Student Debt Is Taxing Young People’s Mental Health


After the end of the three and a half year-long payment pause, borrowers have discussed cutting back on “essential purchases” in an effort to make ends meet, or how the loss of financial breathing room was impacting their lives. For some, the pressure of student debt and resumption of payments meant delaying or forgoing mental health care — even if debt was contributing to their mental distress.

“Student loan debt is absolutely exacerbating the mental health crisis,” Aissa Canchola Bañez, policy director at the Student Borrower Protection Center, told Teen Vogue. “We have also heard from borrowers who report delaying routine medical and dental care and putting off buying necessary medication because of the way that their student debt is straining their budgets.”

Maya Chavis, 21, a first-generation student who graduated early, told Teen Vogue that many of her family members didn’t go to college because of the cost. When Maya was in college, she waived the fee that would’ve afforded her on-campus physical and mental health care so she could put those funds toward bills. “I put my mental health on the back burner, and my [physical] health on the back burner, for the fact that I didn’t want to have to pay for it later,” she said.

By the time she was out of college and payments resumed, “I remember getting that first bill and I’m like, Mom, I can’t pay this,” Maya recounted. At that time, she was working three jobs, and she says there was no way she could afford rent, her phone bill, and her car payment with another $175 bill on top. Her loan payments were temporarily paused under economic hardship deferment when she was on Medicaid, but the number still loomed over her. “It’s kind of like a terror type thing,” she said. “It’s always in the back of my mind.”

Kristen Lindgren, the professor and clinical psychologist at the University of Washington School of Medicine whose study found a relationship between student debt and stress, said, “When you have the larger financial uncertainty that’s just happening demographically to this age group, then you throw in student debt, then you throw in uncertainty about if and when and how much your payments are going to be, that’s really, really challenging to navigate.”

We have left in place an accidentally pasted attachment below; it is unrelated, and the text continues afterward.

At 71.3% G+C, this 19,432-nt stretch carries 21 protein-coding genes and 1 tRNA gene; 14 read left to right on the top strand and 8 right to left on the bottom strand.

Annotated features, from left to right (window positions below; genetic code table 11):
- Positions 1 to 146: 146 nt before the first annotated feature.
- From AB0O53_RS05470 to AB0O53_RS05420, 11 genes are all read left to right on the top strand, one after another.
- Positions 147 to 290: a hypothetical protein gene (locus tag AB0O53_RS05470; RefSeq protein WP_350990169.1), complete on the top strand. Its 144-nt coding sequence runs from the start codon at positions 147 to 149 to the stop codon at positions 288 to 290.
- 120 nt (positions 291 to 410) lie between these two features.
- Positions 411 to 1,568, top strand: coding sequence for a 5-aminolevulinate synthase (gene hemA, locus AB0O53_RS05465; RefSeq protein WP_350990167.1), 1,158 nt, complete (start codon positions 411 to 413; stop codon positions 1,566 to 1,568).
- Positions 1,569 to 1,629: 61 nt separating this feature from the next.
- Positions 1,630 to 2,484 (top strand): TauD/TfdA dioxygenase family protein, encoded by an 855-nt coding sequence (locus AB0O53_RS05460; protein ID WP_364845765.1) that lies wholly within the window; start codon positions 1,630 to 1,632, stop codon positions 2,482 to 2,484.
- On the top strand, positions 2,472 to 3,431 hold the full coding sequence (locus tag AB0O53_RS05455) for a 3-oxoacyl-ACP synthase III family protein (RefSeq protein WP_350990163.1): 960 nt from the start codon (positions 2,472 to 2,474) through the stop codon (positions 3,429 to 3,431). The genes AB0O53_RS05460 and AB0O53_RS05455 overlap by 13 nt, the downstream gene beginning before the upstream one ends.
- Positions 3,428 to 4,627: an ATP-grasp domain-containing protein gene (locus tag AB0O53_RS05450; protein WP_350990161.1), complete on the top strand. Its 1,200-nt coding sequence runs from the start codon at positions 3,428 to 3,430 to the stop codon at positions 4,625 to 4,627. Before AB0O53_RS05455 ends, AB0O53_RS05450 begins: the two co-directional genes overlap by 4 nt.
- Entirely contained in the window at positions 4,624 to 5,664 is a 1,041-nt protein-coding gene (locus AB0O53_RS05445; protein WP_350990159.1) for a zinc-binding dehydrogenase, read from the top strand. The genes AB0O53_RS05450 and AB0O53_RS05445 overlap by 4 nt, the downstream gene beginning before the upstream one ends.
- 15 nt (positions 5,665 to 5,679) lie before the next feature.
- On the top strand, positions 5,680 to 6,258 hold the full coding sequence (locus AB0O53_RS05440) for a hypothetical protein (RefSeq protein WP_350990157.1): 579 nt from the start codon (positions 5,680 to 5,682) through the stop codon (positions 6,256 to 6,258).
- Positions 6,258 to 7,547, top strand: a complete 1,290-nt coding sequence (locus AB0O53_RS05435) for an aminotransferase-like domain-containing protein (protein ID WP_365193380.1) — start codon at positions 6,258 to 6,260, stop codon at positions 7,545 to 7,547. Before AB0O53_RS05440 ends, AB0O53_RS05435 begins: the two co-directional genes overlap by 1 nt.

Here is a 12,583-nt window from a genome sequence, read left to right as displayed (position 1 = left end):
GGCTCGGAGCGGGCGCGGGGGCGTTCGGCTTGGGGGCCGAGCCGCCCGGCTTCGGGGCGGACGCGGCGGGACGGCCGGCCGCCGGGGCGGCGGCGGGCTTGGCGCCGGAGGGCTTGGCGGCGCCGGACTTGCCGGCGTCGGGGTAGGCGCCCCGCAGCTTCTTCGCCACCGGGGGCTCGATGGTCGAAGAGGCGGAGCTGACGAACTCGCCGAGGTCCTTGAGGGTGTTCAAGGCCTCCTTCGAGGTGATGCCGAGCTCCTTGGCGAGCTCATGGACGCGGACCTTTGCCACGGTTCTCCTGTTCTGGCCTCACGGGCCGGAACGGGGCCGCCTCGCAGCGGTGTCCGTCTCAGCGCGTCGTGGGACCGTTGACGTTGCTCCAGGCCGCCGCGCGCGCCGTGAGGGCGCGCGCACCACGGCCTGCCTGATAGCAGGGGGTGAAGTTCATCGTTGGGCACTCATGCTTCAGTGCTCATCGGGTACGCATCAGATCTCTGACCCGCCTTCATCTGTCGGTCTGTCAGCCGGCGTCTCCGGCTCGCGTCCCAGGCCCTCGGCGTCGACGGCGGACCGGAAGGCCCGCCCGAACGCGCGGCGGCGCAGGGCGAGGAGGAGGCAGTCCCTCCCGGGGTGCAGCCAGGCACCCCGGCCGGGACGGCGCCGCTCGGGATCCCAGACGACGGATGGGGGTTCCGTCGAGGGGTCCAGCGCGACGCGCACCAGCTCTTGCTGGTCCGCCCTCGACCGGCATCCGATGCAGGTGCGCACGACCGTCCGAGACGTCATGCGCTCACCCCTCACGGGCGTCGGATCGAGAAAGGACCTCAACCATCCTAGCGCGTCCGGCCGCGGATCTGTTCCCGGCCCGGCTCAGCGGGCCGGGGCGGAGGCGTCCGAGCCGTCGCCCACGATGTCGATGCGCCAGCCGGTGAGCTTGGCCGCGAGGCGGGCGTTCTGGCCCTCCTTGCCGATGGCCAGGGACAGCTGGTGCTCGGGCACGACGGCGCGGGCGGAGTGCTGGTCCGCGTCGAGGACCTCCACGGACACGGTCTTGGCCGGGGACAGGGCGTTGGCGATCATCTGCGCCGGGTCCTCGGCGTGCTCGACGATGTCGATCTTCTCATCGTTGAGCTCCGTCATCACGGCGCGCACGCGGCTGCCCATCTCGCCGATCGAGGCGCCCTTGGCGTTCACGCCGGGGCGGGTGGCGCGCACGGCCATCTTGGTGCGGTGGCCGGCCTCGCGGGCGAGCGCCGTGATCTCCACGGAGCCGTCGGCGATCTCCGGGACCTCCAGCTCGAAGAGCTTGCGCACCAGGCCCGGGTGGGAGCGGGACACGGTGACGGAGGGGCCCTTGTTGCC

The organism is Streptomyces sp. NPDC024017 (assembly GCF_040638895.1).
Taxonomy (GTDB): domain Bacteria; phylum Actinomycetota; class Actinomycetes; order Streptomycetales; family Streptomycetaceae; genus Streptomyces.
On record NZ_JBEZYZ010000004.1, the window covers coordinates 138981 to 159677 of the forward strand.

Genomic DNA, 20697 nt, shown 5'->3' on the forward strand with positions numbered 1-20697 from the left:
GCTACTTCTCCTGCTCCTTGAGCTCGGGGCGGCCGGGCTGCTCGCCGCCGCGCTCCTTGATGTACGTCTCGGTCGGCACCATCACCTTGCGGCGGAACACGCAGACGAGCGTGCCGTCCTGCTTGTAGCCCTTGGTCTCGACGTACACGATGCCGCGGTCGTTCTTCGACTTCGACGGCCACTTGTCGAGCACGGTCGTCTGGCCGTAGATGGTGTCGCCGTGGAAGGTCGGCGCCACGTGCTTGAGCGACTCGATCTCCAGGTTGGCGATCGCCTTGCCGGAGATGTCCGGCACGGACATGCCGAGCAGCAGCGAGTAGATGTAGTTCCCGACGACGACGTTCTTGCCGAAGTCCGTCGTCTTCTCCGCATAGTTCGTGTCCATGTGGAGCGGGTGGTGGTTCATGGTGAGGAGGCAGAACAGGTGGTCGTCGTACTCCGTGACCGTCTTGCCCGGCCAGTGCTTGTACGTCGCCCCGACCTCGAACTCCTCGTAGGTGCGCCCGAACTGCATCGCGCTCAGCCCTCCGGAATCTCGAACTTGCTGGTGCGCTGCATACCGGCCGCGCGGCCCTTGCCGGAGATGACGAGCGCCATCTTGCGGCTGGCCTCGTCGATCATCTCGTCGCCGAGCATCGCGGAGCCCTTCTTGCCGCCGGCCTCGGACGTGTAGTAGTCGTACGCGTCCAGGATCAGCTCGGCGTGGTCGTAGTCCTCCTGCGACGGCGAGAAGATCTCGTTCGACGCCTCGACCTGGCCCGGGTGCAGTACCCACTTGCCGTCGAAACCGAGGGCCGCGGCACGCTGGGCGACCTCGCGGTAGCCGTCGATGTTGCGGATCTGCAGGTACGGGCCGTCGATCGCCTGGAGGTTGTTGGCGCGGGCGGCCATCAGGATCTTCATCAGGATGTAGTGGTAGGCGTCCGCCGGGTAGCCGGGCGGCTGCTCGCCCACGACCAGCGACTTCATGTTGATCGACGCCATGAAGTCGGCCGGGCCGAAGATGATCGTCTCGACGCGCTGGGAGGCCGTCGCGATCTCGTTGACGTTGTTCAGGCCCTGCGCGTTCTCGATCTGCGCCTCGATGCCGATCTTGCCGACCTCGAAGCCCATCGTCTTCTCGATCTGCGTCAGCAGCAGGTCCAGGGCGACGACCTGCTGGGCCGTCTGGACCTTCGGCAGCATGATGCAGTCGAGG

In addition to the “psychological toll” of student debt, the stress of payments can make forgoing care or support feel like the only feasible option. Arielle Kuperberg, professor of sociology at University of North Carolina Greensboro, conducted research alongside Joan Maya Mazelis, associate professor of sociology at Rutgers University, that found students who took out loans reported being more likely to delay medical, dental, and mental health care to save money. Six and a half years after graduation, 46% of graduates who had loans reported delaying mental health care in order to make ends, Kuperberg told Teen Vogue. (About 30% of graduates without loans reported delaying mental health care.)

Maya now works as a campus organizer for RISE, a nonprofit focused on making higher education more accessible and affordable, and receives benefits through work. But she said she doesn’t want to see a doctor because she doesn’t want to accumulate another bill. That includes counseling, which Maya noted can be expensive. “It’s a lot to say, okay, like, I’m gonna go talk to somebody about my issues, but to pay $200 for it–that could have been my groceries for the month or I could have paid for my student loans for that month.”

Source link

Tags: college, education, iou, student debt

You May Also Like

Anonlychild Fall 2024 Ready-to-Wear Collection
3 Celebrities Who Have Broken the Cannes Dress Code


Must Read

No results found.